11″ x 17″ print outs of each show will be available from Aug 10 – Sept 12 as an open edition. These are available only by a real self addressed stamped envelope. Requests must be post-marked no later then Sept 12, 2009. Only one print out per request. You may request a specific exhibition, or we will send you a random one. The bigger the envelope you send, the less amount of folds the print out will have when you receive it. NOTE: Please make sure you include enough postage.

Send here:

Mylinh Nguyen
165 Park St #6
New Haven, CT 06511

For those who live outside of the United States and cannot purchase US postage stamps, do as follows: Mail in an unstamped envelope. Paypal $5 to In your paypal payment clearly state your name and address. When your envelope arrives we will buy your shipping. If you mail in a heavy envelope send $10.

From today’s NY Times: Reviving the Lost Art of Naming the World, an article on what the decline of taxonomy means for us as narrative beings.

The past few decades have seen a stream of studies that show that sorting and naming the natural world is a universal, deep-seated and fundamental human activity, one we cannot afford to lose because it is essential to understanding the living world, and our place in it.

image from the book “Kunstformen der Natur,” by Ernst Haeckel, 1900.

image from the book “Kunstformen der Natur,” by Ernst Haeckel, 1900.

Excellent video clip of our Pop Up Party courtesy of (PUP artist)  Christina Kral

Picture 1The folks at Laboral finally announced the FEEDFORWARD show.  Stephanie and I will be presenting our Invisible Threads project there from Fri, October 23 , 2009 – Mon, April 5, 2010, and I am currently accepting applications to work in our wonderful SecondLife factory.  Apply now!  Keep in mind that it is a sweatshop, so be prepared to work in very uncomfortable situations for inhumane amounts of time for ridiculously low pay!  Hope to see you there!

Brooklyn is Watching (BiW) hosts a sim in Second Life which is a wonderful curatorial project that invites SL artists to create artwork on their space. The resulting creations range in quality and are subject to commentary by a weekly podcast by several commentators. I’ve been a guest podcaster a few times, participating in a production of the absurd: a radio podcast commentary of an entirely visual environment that most people don’t understand.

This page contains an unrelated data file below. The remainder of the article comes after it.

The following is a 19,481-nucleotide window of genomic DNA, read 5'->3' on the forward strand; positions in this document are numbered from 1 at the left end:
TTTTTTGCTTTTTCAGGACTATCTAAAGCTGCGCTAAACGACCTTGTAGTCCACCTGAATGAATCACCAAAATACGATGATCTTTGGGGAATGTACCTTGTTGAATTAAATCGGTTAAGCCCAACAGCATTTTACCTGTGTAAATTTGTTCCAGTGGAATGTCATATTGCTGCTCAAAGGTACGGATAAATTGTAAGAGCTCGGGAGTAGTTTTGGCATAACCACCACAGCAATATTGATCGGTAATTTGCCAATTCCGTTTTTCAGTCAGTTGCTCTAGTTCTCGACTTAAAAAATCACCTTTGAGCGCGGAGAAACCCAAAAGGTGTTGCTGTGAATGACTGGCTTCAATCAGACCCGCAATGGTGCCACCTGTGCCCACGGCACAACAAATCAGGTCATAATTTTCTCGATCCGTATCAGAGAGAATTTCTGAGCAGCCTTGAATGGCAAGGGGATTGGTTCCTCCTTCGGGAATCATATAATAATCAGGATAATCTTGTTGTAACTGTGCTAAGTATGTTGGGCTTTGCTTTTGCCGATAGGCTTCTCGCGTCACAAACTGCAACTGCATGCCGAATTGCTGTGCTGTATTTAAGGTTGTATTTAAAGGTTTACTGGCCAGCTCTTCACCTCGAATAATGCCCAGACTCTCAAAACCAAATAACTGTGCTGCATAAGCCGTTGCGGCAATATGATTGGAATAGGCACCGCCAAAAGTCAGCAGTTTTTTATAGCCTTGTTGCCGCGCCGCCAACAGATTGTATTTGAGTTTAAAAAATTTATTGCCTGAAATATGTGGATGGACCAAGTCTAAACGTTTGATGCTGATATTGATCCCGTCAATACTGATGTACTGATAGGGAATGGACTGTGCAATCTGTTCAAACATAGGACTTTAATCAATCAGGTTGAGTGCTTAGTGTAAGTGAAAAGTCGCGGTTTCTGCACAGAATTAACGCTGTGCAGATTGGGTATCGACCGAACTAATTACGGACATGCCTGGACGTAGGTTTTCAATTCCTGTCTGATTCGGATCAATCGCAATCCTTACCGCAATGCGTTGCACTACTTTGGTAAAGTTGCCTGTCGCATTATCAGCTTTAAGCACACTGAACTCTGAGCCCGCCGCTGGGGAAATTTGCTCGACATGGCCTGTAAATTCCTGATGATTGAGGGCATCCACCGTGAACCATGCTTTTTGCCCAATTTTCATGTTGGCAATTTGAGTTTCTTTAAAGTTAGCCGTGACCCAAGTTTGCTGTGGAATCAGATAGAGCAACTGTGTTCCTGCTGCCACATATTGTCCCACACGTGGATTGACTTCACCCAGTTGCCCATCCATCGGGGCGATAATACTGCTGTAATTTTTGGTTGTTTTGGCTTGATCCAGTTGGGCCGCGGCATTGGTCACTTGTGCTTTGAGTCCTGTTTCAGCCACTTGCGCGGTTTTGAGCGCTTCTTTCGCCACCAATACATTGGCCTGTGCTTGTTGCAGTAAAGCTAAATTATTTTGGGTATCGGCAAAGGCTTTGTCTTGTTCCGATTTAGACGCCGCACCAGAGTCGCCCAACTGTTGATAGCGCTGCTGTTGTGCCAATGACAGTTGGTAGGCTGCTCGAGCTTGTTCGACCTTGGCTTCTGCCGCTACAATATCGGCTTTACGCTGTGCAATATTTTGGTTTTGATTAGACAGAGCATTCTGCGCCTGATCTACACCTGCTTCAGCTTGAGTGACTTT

Jay Van Buren, the main guy currently behind BiW

On Friday I went to the BiW presentation of The Final Five at Jack the Pelican Presents (JTTP) Gallery in Williamsburg. These were the five selected artworks which were presented on montiors with headphones and a voting sheet. My major critique is that the BiW project seems to presents Second Life art from the vantage point of an insider’s perspective rather than a contemporary art point-of-view.

This doesn’t have to be the case. There are a number of works which bridge the virtual and the real including RMB City (Cao Fei), Invisible Threads (Stephanie Rothenberg and Jeff Crouse), The Salt Satyagraha (Joe Delappe), in all fairness to the dialogue, my collaboration with Victoria Scott, No Matter and not to overlook the recent Summer of Love 2.0 (Patrick Lichty)

The presentation of the BiW works at the gallery reinforced this — a level of confusion for the viewers who often had more general questions of what is Second Life and so often didn’t even understand what they were judging. Coupled with the fact that you had to put headphones on to listen to one our rambling podcasts, I wondered how successful this physical exhibition was.


Final Five at Jack the Pelican Presents

The strength of Brooklyn is Watching is in the community it creates — and I would like to see them explore this side of things: discussing Second Life works but in a way that creates a tangible bridge to the real. This is why the podcasts have been sucessful because it makes the broadcasters and the audience strain to understand what is not in front of them: an imaginary realm that reflects the nature of Second Life itself.

I had a little fun of my own and during the show itself, I sneaked onto the computer and transferred $50L to my own avatar, Great Escape from the BiW avatar. Hey, performance art costs money!


Bright Bike Prototype (w/ + w/o flash)

Simon Jolly has been learning how to use the Vinyl Cutter. New fun kits coming soon.